My heart goes out to my Facebook friends caught up in the tornado watches and extreme weather. One FB friend lives in Moore. I’m happy to report her house and hounds are all safe. So is she. But it’s especially hard for me to watch the images on TV of injured people and animals coming out of the wreckage.
Back in 2006 I lost my home and virtually all my possessions to a natural disaster. I kept a blog about my journey (since taken down), and someday I’ll share those posts again. Just not now. Strangely, reading all the tornado-related FB posts and comments doesn’t make me think of that time in my life. Instead, my thoughts were on the pets of those affected by the tornado. And then I started thinking about my pets, and my history with hounds.
So, I thought I’d share a bit about myself and my dogs.
My parents raised Chows. Aloof protectors, I loved our dogs, but never felt that greater connection to a dog until I met Max. Max, a Rhodesian Ridgeback-Pitbull cross, technically belonged to the neighbors, but for several years he spent 40+ hours a week at our place. I was devastated when he passed away on May 5th of 2008. (We’d just moved back in months earlier.)
Upon reflection, I think I may have rushed into my next dog, Frankie. I adopted her on June 16th of that same year. I’d always loved Bloodhounds, read up on the breed, and was absolutely certain I knew what I was getting into with a hound.
Ummm, no. No one is ever prepared for their first Bloodhound.
Boy-oh-boy did I ever adopt the total opposite personality!
Max: loyal, prey-driven, obedient to a fault, learned commands quickly. Almost never on leash, even out in the brush where I couldn’t see him. Yet I’d call and he’d be bounding through the underbrush to return immediately.
Frankie: Where’s my dinner?
Frankie is my first Bloodhound. In my childhood, my Bloodhound was a stuffed toy I cherished. Sometimes I call Frankie my “starter hound”… because eventually I’ll adopt another. She’s a smallish 85-pound hound with a busted tail. The tail didn’t happen on my watch. I adopted her at 2 (?) years old, and 65 pounds, from a Lab rescue where she and the other dogs were fed once a day. These folks did the best they could and I am grateful.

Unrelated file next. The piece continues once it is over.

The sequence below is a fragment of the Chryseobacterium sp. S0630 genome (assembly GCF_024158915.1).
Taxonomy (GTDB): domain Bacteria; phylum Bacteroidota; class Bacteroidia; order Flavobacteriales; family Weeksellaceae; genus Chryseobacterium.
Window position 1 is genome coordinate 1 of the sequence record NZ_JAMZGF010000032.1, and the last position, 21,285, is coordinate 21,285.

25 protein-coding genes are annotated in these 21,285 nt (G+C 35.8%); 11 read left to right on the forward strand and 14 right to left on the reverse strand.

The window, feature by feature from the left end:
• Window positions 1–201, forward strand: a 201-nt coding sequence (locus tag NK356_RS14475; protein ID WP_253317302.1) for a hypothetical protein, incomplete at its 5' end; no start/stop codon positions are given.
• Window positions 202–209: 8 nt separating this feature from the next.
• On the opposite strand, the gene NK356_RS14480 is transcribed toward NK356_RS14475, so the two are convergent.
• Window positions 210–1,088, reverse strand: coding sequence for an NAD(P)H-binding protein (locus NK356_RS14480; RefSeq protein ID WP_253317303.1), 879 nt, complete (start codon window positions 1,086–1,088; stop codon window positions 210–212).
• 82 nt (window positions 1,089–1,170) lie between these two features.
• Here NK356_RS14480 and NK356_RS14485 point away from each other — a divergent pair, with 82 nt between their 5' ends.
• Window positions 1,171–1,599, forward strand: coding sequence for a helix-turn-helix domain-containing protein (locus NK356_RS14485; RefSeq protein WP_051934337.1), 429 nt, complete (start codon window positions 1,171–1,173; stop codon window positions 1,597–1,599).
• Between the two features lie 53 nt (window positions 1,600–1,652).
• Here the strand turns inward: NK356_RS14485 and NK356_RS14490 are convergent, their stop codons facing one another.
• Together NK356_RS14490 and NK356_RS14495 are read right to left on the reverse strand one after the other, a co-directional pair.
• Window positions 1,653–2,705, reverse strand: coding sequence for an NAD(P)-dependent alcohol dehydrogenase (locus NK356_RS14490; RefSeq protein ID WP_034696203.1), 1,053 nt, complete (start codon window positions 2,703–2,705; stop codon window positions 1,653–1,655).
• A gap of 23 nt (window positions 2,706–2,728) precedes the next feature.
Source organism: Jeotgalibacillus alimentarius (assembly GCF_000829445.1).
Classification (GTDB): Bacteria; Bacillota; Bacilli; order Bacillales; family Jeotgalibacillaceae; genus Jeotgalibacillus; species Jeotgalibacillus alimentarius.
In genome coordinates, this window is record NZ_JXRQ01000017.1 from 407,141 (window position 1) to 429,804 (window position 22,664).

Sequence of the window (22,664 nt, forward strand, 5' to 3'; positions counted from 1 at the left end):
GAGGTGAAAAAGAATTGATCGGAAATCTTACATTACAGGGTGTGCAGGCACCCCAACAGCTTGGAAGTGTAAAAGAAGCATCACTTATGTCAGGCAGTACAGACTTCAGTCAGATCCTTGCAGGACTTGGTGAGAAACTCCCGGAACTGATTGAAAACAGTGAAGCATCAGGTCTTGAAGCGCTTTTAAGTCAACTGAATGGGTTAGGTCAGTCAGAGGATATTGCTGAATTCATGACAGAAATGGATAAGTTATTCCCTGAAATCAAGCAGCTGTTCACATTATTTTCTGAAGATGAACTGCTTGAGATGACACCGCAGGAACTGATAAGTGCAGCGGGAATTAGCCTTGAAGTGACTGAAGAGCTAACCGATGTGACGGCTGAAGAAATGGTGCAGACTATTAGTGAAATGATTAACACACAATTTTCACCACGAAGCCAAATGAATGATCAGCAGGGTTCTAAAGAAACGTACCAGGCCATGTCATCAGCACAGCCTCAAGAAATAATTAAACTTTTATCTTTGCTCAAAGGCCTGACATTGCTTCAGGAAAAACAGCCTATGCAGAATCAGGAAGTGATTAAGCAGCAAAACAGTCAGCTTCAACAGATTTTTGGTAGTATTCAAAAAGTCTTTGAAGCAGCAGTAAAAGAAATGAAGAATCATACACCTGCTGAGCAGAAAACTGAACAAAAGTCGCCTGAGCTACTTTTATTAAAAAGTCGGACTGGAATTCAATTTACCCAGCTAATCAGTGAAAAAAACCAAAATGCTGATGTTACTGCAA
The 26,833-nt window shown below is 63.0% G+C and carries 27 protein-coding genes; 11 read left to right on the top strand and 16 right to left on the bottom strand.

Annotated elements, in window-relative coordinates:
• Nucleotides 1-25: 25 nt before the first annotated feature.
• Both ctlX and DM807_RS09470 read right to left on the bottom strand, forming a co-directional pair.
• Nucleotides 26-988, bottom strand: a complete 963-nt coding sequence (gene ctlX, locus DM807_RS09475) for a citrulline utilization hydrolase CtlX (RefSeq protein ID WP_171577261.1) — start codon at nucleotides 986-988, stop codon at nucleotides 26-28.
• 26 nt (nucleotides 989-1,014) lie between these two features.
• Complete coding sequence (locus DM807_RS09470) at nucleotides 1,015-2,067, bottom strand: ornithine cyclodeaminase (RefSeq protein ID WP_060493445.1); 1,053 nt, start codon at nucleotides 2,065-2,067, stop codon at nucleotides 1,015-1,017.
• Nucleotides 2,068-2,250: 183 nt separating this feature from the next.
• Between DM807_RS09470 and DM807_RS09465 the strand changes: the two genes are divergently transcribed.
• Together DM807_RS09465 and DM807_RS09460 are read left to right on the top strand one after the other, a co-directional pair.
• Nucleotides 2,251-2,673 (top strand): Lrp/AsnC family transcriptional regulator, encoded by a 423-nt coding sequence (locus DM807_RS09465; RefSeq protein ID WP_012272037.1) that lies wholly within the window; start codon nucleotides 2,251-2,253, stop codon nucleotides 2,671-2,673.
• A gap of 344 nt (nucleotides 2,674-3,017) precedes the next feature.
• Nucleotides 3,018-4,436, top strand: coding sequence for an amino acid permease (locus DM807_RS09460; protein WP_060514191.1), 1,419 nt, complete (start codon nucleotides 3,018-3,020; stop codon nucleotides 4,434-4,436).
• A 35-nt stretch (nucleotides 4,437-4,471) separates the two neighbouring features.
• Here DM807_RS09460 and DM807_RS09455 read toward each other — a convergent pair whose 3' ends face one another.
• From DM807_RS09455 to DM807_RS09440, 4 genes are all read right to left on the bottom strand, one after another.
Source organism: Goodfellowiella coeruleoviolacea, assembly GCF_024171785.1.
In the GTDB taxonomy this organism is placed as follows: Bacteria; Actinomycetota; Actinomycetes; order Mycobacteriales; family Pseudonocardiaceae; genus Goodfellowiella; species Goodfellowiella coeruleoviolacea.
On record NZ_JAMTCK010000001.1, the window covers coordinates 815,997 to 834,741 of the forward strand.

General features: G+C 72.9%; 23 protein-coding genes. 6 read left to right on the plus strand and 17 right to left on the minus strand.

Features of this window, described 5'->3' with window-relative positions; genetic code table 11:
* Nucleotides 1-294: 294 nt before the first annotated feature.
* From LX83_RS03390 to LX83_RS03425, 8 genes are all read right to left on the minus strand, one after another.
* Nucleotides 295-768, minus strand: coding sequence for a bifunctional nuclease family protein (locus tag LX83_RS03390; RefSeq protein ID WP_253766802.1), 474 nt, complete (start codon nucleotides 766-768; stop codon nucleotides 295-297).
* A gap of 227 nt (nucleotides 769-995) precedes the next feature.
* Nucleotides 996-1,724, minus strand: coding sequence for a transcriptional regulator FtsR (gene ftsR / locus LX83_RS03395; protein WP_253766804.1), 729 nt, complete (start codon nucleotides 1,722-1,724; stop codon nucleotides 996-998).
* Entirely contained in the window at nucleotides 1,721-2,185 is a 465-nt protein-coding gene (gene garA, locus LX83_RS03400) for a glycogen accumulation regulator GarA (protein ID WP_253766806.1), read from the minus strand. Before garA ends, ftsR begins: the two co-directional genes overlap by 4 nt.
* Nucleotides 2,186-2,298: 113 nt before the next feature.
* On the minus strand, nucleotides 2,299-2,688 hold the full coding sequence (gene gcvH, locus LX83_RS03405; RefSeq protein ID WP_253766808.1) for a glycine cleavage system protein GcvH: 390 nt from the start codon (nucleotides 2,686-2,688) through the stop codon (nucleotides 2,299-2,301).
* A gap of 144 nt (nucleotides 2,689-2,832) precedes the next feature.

Frankie came with a lot of issues, which is why she is a one-and-only hound. Her biggest issue is, of course, food! If you’re a Bloodhound person reading this you’re probably laughing your head off thinking, what hound doesn’t have food issues? (*SIGH* You’re right!)
Anyway, she FREAKS OUT on other dogs who happen to be around food. Any food. Otherwise she plays well, just as long as treats aren’t involved. This limits socialization, but not group walks or training.
On training: she’s stubborn. I’ve tried obedience. The entire class cracked up with laughter as Frankie became more and more determined to not do anything I asked her. For example, it took three of us, me the trainer and the trainer’s assistant to get her to lay down. Me pushing her shoulders down and the other two easing her front paws forward. Frankie tensed her entire body, like a steel tripod, refusing to cooperate.
At home, relaxed, she’s pretty good with commands. Right up until she decides not to do something. I’ll give her a command (“sit!”) and she’ll crane her head up, bat those beautiful eyes, and ignore me. It’s like she’s saying, I know exactly what you’re asking me to do and I’m not doing it.
I might even get a little tail wag with that “no.” So there!
She’s a gentle girl who worships, and fears, cats. She’ll get spooked by litter floating in the breeze, but she’s fine around gunshots. She’s always on leash except when she’s in a fenced area or inside. Her brain seems to be 98% in her nose. Doorbells drive her bananas. And sometimes, when I look in those gorgeous brown eyes of her, I’d swear she is my grandmother reincarnated.
Maybe that sounds a little kooky and I shouldn’t have shared that here, but what the heck. I really do think she is my mom’s mom returned.
So I’ll end this post on a question: do you think our loved ones can reincarnate as our pets?